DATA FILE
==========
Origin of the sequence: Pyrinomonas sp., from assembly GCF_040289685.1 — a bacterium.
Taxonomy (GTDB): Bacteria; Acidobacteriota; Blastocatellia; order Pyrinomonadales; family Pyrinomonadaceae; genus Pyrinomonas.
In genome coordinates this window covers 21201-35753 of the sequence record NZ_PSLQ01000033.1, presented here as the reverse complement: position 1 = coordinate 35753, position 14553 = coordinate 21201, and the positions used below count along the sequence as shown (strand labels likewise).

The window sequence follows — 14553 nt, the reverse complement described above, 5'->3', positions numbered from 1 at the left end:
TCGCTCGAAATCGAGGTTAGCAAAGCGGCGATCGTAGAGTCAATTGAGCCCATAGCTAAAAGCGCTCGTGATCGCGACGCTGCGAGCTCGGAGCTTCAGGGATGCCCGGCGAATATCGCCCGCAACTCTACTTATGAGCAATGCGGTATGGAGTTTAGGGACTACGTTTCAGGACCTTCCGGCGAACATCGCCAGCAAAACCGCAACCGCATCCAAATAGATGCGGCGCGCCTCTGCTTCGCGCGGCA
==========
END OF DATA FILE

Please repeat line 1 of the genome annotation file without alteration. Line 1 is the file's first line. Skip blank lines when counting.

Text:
Origin of the sequence: Pyrinomonas sp., from assembly GCF_040289685.1 — a bacterium.